Back in 1975, an excavation team by archaeologist Vyacheslav Molodin unearthed by accident a medieval sword under a tree in the Novosibirsk region. The sword, it turns out, could've belonged to Ivan the Terrible, the infamous Russian Tsar who ruled until 1584.

When the sword was discovered, there was a widespread debate as to how weapon of its kind could've ended up in Russia, with assumptions mostly favoring the idea that it was taken as a spoil of war or passed along the trade route. Molodin's own theory was that the sword was taken from the armory owned by Ivan the Terrible and then brought to Siberia by the famed warrior Ivan Koltso before the region was colonized.

During Ivan the Terrible's rule towards the end of the 16th century, Russia began a massive exploration and colonization effort in Siberia where Cossack leader Yermak Timofeyevich was tasked with taking on the Tatar troops led by Murza Karachi and Khan Kuchum. The sword was possibly a gift hailing from the Kremlin.

The exact spot where the sword was the found is located less than two miles away from where Ivan Koltso, Timofeyevich's closest ally, was thought to have died in a battle just 18 months after he took Kashlyk, the Siberian Khanate capital, with the Cossack leader.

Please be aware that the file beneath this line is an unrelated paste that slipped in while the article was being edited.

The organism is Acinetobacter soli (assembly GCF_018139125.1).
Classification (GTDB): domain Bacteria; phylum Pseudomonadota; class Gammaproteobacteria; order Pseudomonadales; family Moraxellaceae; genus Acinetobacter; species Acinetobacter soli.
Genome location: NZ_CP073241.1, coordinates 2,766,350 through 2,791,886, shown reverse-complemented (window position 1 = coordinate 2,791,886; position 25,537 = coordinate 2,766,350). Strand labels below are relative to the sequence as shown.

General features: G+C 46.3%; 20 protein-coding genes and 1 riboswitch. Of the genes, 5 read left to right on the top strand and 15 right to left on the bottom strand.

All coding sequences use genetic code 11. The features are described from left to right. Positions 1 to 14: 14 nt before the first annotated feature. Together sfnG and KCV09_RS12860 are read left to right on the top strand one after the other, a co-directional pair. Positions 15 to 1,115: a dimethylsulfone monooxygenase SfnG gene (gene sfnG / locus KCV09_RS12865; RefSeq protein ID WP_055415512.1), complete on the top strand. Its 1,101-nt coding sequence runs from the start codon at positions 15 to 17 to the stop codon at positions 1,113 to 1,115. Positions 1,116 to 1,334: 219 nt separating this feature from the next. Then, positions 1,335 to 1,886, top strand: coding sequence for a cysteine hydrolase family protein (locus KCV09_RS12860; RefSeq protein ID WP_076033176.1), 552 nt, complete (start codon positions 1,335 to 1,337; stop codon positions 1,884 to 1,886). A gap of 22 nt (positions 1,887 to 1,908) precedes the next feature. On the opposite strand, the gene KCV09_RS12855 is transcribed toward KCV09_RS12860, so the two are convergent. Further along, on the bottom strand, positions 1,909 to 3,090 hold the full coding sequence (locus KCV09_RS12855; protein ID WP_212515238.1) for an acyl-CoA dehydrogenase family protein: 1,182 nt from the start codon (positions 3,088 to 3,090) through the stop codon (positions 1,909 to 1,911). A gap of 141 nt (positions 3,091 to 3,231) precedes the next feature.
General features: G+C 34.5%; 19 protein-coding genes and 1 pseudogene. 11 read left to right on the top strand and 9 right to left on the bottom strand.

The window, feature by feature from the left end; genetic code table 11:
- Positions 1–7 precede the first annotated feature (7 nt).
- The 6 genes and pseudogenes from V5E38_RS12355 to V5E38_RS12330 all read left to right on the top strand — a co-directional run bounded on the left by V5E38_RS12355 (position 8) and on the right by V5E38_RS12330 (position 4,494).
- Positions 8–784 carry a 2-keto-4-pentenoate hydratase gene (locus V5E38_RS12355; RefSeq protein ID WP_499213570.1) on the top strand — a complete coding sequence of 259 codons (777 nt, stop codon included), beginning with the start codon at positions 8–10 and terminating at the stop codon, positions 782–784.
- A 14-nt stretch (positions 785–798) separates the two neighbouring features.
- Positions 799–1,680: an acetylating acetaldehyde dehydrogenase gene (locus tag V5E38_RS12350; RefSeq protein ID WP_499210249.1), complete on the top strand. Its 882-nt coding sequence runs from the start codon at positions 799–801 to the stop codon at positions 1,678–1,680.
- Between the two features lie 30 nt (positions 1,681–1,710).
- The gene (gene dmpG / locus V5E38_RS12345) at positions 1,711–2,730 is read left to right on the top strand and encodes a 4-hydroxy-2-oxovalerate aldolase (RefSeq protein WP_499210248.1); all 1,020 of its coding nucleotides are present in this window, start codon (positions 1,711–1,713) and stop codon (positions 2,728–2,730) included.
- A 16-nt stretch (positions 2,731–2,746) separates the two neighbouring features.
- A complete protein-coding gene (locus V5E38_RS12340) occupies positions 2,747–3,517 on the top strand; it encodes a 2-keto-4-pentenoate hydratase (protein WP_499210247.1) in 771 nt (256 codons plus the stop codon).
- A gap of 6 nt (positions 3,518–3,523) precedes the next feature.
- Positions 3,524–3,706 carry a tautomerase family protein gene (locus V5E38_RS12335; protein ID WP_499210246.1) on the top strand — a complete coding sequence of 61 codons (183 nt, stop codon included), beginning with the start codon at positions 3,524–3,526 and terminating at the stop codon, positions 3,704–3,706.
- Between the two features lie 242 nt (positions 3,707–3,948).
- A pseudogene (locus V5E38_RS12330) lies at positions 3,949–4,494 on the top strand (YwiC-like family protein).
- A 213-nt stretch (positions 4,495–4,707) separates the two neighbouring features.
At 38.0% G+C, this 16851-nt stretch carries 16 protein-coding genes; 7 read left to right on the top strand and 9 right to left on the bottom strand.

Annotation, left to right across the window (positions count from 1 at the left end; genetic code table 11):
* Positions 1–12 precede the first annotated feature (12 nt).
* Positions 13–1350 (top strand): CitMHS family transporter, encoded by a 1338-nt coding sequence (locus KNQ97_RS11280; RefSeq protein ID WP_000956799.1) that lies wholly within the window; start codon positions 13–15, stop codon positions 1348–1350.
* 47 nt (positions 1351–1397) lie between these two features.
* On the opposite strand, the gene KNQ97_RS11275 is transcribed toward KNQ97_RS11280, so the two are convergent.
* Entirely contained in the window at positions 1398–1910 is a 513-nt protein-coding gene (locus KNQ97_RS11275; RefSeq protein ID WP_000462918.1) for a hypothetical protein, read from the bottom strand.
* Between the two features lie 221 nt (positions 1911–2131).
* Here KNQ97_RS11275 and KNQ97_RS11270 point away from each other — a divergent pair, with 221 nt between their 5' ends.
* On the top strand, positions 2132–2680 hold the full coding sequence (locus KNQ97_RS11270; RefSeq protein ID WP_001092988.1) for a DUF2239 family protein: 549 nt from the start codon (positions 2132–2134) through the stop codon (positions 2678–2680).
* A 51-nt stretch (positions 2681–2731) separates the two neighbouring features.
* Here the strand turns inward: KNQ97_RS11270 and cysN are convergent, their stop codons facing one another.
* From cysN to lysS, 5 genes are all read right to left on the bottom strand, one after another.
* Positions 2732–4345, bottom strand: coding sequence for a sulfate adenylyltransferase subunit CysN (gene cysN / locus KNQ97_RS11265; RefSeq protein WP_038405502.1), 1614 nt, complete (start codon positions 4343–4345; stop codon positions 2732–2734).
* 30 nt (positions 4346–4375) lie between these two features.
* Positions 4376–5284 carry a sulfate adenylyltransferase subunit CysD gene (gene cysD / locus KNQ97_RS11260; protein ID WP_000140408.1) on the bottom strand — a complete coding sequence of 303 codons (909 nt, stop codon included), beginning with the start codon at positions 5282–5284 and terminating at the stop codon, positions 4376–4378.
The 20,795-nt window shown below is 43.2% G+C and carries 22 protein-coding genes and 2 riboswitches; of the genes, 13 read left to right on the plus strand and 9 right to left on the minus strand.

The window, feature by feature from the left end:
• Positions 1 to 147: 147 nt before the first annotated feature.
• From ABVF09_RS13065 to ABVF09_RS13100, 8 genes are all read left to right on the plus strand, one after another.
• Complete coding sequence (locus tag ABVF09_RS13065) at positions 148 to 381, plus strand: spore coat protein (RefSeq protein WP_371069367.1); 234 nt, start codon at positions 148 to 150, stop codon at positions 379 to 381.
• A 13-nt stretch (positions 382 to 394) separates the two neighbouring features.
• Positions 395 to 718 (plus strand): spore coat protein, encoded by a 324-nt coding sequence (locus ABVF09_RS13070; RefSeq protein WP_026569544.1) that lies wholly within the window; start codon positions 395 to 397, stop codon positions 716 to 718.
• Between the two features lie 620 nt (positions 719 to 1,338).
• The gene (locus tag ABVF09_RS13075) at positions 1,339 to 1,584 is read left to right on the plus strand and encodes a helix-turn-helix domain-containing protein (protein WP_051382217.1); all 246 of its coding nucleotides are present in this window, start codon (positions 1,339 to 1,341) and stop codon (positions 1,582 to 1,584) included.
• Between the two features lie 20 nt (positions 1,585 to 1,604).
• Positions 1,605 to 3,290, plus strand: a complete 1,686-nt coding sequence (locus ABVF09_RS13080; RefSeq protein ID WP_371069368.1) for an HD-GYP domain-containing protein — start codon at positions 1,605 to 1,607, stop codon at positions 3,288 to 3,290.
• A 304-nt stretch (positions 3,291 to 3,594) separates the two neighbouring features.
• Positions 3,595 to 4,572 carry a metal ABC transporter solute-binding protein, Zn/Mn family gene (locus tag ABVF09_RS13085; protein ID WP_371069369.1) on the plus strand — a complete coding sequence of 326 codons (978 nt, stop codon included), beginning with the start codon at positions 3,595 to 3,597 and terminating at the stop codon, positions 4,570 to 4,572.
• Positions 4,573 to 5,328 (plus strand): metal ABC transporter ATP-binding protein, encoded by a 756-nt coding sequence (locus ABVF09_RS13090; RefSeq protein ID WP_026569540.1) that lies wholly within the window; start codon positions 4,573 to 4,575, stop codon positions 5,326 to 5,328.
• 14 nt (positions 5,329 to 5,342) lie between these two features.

While heavily outnumbered, Koltso fought hard, hacking away at enemies with the sword from the Russian Tsar to get to his horse. While fleeing on his steed, he is pursued and shot with arrows. And then as Koltso passes the tree, he drops the sword and there it slept for centuries until the excavation team found it.

Molodin admits that his theory is fueled by legends surrounding the warrior Koltso but notes that version of the story should not be excluded. None of the scientists used this legend of Koltso to explain the origins of the sword but Academician Alexei Okladnikov did.

"Despite his Cossacks having sabres and firearms, they were still using swords. So it was quite possible they were using them during that trip," Molodin adds.

While its ownership has not been finalized, it has been determined that the medieval sword was from Europe and made between late twelfth or early thirteenth century after Molodin carried out extensive study on ancient weapons. Fortunately, at the time it was found, it was well-preserved. The medieval sword now calls Novosibirsk's Institute of Archaeology and Ethnography home.

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